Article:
government...we are ready to use private means against radicals...but it is
equally important to realize that unless responsible black leadership is
encouraged rather than isolated,  the next series of strikes could be
disastrous."

It is,  in fact,  this policy of co-opting "responsible"`black leadership
that formed the cornerstone of the US' low-intensity conflict against the
left-led union movement from the mid-1970s onward.     And when this project
all but faltered after the upheavals of the early and mid 1980s,   the same
strategies were then used to develop a "responsible" black leadership among
the churches.

The strategy developed by the CIA/AIFLD was predicated with an eye toward
four specific goals:

1) to divide,  disrupt and corrupt the African trade union movement,
especially in South Africa,  Zimbabwe,  Namibia,  under the guise of
promoting trade union "rights".   This involved a massive program of
disinformation,  propaganda and outright bribes,  as well as creating an
entire structure of subversion within the growing trade union movement.
Unions  were pressured to follow if not a pro-business line than one that
did not conflict with American foreign policy.    For example,  it was
learned in May of 1996 that America's 1975 withdrawal from the International
Labor Organization--due to that body granting observer status to the
Palestine Liberation Organization--was instigated by the AALC and the AAFLI,
acting in concert with the Israeli and South African governments.

Such activities were facilitated by an almost inexhaustible supply of
American cash.     While funding (through the state department) for the AALC
was a paltry 21 million dollars in 1977,  it had increased nearly TENFOLD by
1990. Indeed,  the Inspector General of Foreign Assistance,  Department of
State,  formerly recognized the AALC as the "principle instrument employed
in Africa" to "meet the legislative mandate" of strengthening "free labor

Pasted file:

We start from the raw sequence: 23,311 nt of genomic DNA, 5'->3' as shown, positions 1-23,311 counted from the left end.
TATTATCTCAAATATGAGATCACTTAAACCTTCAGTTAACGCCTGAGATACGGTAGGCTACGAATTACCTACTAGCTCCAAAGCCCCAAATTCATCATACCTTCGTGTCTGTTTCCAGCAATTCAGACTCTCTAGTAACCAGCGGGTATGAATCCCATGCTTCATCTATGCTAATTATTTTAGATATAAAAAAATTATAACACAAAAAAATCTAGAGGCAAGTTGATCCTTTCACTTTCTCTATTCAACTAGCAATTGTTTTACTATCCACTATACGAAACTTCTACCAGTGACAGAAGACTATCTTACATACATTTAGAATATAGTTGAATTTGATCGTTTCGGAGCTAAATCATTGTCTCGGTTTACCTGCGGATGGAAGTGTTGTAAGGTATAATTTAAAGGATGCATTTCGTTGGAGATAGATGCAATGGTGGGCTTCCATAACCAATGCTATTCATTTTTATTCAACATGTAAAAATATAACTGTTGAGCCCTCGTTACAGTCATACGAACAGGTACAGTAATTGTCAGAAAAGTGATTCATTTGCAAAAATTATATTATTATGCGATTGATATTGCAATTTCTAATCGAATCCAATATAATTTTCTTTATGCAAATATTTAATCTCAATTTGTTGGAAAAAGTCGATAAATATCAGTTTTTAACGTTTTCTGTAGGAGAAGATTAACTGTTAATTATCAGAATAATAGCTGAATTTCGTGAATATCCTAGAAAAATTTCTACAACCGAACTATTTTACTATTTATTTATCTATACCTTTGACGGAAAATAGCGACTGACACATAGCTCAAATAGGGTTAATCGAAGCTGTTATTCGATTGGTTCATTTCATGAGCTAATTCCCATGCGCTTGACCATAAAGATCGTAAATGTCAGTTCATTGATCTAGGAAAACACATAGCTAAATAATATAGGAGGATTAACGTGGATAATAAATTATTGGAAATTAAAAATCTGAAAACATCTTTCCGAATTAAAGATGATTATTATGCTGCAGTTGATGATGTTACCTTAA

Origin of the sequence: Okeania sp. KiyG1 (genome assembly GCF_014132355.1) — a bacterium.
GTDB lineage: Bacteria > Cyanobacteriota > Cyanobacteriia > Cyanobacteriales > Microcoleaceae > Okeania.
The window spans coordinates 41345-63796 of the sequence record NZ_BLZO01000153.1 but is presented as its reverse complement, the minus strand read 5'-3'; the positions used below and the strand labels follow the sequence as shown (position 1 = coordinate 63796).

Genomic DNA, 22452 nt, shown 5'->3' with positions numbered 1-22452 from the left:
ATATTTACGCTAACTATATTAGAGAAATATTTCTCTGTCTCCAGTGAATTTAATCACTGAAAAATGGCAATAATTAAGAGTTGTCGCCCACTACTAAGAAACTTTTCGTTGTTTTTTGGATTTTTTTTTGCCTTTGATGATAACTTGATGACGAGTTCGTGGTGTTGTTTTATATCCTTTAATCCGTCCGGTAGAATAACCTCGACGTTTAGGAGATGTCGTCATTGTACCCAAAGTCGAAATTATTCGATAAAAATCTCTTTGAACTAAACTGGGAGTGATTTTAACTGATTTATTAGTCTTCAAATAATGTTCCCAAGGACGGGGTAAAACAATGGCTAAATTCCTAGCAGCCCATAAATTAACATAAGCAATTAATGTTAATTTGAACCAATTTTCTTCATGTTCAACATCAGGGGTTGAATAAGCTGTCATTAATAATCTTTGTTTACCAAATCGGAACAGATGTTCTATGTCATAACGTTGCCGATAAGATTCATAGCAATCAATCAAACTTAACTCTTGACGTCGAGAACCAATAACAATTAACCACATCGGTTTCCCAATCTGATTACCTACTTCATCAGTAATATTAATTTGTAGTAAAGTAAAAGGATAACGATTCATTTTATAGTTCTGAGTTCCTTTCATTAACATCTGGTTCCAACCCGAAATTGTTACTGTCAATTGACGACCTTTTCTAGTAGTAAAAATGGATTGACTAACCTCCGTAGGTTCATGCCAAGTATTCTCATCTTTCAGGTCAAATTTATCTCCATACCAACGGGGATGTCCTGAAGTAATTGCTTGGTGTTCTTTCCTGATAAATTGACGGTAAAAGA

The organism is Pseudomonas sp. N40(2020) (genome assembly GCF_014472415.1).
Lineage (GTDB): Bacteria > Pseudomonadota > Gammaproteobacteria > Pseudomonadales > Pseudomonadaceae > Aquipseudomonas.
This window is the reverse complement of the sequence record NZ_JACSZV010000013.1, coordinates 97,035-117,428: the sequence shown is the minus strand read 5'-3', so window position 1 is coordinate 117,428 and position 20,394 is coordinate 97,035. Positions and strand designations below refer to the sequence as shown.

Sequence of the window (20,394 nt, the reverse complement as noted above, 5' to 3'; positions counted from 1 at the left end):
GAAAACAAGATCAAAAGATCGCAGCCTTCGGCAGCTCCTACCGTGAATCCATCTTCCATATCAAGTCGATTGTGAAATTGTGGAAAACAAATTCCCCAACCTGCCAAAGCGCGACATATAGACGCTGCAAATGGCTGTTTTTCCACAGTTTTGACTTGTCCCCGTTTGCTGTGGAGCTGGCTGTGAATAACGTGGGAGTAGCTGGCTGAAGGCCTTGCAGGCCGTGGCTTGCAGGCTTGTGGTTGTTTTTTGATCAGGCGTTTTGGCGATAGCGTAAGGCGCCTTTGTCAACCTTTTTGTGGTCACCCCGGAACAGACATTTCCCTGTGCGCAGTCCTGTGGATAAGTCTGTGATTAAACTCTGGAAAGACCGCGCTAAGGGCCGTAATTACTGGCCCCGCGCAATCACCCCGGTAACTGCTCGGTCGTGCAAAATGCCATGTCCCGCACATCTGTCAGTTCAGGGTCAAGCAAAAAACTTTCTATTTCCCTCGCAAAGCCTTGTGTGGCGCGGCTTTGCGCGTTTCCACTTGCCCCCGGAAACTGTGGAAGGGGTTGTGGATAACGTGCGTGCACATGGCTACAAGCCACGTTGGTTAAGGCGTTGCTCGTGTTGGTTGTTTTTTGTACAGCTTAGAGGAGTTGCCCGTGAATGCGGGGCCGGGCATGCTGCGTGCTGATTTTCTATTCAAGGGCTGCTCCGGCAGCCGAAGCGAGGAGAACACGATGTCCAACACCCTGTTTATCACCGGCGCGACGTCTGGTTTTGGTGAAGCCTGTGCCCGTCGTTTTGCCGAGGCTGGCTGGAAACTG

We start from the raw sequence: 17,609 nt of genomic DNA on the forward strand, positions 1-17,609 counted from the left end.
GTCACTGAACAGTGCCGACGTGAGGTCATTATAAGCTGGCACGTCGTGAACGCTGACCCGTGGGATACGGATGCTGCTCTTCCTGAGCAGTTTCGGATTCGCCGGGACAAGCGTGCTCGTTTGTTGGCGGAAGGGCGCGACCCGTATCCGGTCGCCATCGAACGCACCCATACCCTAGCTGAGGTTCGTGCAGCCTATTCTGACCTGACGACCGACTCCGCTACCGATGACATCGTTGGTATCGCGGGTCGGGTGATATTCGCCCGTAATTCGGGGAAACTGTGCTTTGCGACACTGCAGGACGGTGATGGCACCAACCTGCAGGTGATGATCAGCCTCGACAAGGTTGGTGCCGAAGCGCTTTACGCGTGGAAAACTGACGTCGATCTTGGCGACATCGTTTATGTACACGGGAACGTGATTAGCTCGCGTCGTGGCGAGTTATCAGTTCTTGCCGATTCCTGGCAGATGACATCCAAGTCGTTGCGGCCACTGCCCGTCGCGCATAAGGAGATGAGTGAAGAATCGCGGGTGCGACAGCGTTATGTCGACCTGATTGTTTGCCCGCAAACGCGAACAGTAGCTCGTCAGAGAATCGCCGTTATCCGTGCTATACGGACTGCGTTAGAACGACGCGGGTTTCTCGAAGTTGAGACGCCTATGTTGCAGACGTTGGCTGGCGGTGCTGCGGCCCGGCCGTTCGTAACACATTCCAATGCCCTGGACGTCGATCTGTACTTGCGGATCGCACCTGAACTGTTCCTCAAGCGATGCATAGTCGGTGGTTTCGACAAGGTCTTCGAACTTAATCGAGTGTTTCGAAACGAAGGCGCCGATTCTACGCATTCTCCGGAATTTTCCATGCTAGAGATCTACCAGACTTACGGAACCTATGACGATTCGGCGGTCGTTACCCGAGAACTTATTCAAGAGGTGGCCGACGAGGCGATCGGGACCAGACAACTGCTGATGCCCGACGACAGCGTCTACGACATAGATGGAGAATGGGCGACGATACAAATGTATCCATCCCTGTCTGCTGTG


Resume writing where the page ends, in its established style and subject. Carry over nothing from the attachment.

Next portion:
movements."

2) to promote "labor peace" among workers employed by the main American
corporations doing  business in South Africa,  especially Chrysler,  ITT,
Ford,  Coca-Cola,  Mobil,  Firestone and IBM.   It has recently been
revealed that an arm of the AALC,  acting in concert with the South African
Defense Forces (SADF),  created a "sanctions unit" to murder or otherwise
"neutralize" radicals and communist organizers in those industries.    It
has not yet been ascertained how many were killed outright in this manner,
but estimates range upwards of several thousand between 1976 and 1989.

3)to develop the AALC and similar agencies as an "unofficial" liason between
the US government and "potentially friendly" elements within the governments
of southern Africa.    Investigators have uncovered evidence that several
high ranking military officers within the SADF were recruited into
intelligence activities for the CIA and the Defense Intelligence Agency
(DIA) through this channel.    The AALC was also apparently instrumental in
obtaining lucrative positions for former high ranking South African
politicians in the regional offices of Caltex,  General Motors,  Chase
Manhattan,  and General Electric.   And now it has been discovered that AALC
provided a logistical springboard,  especially after 1982,  into the
universities of South Africa as well,  where students sympathetic to the
"labor movement" were coopted into policies and actions favorable to the
apartheid government.

4)To develop a "labor mask" that could not only compensate for the loss of
American "prestige" due to the murder of Patrice Lumumba,  and the numerous
overthrows of legally constituted governments,  but that could deal
effectively with "irresponsible nationalization" and to maintain control of
the key sectors of the economy throughout the whole of Africa itself.    The
AALC,  using funds earmarked for South Africa,   successfully developed
trade union "leaders" (each partial to the neo-liberal policies of the World
Bank and the IMF) in key industries in Zambia, Tunisia,  Lome,  Nigeria,
and elsewhere.

Many of South Africa's trade unions still contain elements having links to
the AALC and the AIFLD,  though most of the known collaborators have been
pushed from key positions in the leadership.    The *Rand Daily Mail*
recently reported that revelations emerging from the Truth and
Reconciliation Commission could have the effect of precipitating a "purge"
in the trade unions of those who were directly on the American payroll
during the last two decades of apartheid.


Louis Godena